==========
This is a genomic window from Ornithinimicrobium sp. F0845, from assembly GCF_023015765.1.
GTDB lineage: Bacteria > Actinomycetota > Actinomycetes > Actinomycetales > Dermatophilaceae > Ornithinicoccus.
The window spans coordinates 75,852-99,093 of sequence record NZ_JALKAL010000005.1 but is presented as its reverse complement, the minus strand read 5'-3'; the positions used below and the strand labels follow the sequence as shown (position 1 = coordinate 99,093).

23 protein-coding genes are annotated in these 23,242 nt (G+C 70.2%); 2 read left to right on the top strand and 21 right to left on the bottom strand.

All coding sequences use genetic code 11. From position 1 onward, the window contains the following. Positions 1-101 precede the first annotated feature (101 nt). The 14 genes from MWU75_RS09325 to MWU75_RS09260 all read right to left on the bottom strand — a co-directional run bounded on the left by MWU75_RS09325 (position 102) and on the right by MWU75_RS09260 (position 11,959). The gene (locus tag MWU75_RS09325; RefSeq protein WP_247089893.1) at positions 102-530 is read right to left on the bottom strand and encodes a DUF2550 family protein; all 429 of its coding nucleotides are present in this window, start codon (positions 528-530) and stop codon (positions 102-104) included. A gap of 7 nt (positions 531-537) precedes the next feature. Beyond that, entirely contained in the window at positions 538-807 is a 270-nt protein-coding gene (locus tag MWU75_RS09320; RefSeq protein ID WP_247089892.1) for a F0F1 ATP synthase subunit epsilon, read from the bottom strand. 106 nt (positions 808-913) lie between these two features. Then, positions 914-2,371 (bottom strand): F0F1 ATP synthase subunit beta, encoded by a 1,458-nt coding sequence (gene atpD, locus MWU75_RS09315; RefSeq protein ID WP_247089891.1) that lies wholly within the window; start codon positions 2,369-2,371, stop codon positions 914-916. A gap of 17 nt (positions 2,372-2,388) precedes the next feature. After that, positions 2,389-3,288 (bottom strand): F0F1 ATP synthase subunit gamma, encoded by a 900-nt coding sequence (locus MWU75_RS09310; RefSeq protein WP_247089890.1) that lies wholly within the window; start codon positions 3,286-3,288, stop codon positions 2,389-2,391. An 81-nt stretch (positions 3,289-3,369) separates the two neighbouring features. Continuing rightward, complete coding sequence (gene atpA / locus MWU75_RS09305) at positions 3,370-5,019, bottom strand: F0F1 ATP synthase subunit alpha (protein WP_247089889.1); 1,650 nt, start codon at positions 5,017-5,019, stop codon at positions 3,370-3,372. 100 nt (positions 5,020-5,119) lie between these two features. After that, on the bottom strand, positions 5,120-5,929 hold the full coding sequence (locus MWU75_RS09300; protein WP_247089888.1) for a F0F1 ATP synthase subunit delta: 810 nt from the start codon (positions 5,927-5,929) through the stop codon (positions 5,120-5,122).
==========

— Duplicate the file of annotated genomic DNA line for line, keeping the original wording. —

This is a genomic window from Ornithinimicrobium sp. F0845, from assembly GCF_023015765.1.
GTDB lineage: Bacteria > Actinomycetota > Actinomycetes > Actinomycetales > Dermatophilaceae > Ornithinicoccus.
The window spans coordinates 75,852-99,093 of sequence record NZ_JALKAL010000005.1 but is presented as its reverse complement, the minus strand read 5'-3'; the positions used below and the strand labels follow the sequence as shown (position 1 = coordinate 99,093).

23 protein-coding genes are annotated in these 23,242 nt (G+C 70.2%); 2 read left to right on the top strand and 21 right to left on the bottom strand.

All coding sequences use genetic code 11. From position 1 onward, the window contains the following. Positions 1-101 precede the first annotated feature (101 nt). The 14 genes from MWU75_RS09325 to MWU75_RS09260 all read right to left on the bottom strand — a co-directional run bounded on the left by MWU75_RS09325 (position 102) and on the right by MWU75_RS09260 (position 11,959). The gene (locus tag MWU75_RS09325; RefSeq protein WP_247089893.1) at positions 102-530 is read right to left on the bottom strand and encodes a DUF2550 family protein; all 429 of its coding nucleotides are present in this window, start codon (positions 528-530) and stop codon (positions 102-104) included. A gap of 7 nt (positions 531-537) precedes the next feature. Beyond that, entirely contained in the window at positions 538-807 is a 270-nt protein-coding gene (locus tag MWU75_RS09320; RefSeq protein ID WP_247089892.1) for a F0F1 ATP synthase subunit epsilon, read from the bottom strand. 106 nt (positions 808-913) lie between these two features. Then, positions 914-2,371 (bottom strand): F0F1 ATP synthase subunit beta, encoded by a 1,458-nt coding sequence (gene atpD, locus MWU75_RS09315; RefSeq protein ID WP_247089891.1) that lies wholly within the window; start codon positions 2,369-2,371, stop codon positions 914-916. A gap of 17 nt (positions 2,372-2,388) precedes the next feature. After that, positions 2,389-3,288 (bottom strand): F0F1 ATP synthase subunit gamma, encoded by a 900-nt coding sequence (locus MWU75_RS09310; RefSeq protein WP_247089890.1) that lies wholly within the window; start codon positions 3,286-3,288, stop codon positions 2,389-2,391. An 81-nt stretch (positions 3,289-3,369) separates the two neighbouring features. Continuing rightward, complete coding sequence (gene atpA / locus MWU75_RS09305) at positions 3,370-5,019, bottom strand: F0F1 ATP synthase subunit alpha (protein WP_247089889.1); 1,650 nt, start codon at positions 5,017-5,019, stop codon at positions 3,370-3,372. 100 nt (positions 5,020-5,119) lie between these two features. After that, on the bottom strand, positions 5,120-5,929 hold the full coding sequence (locus MWU75_RS09300; protein WP_247089888.1) for a F0F1 ATP synthase subunit delta: 810 nt from the start codon (positions 5,927-5,929) through the stop codon (positions 5,120-5,122).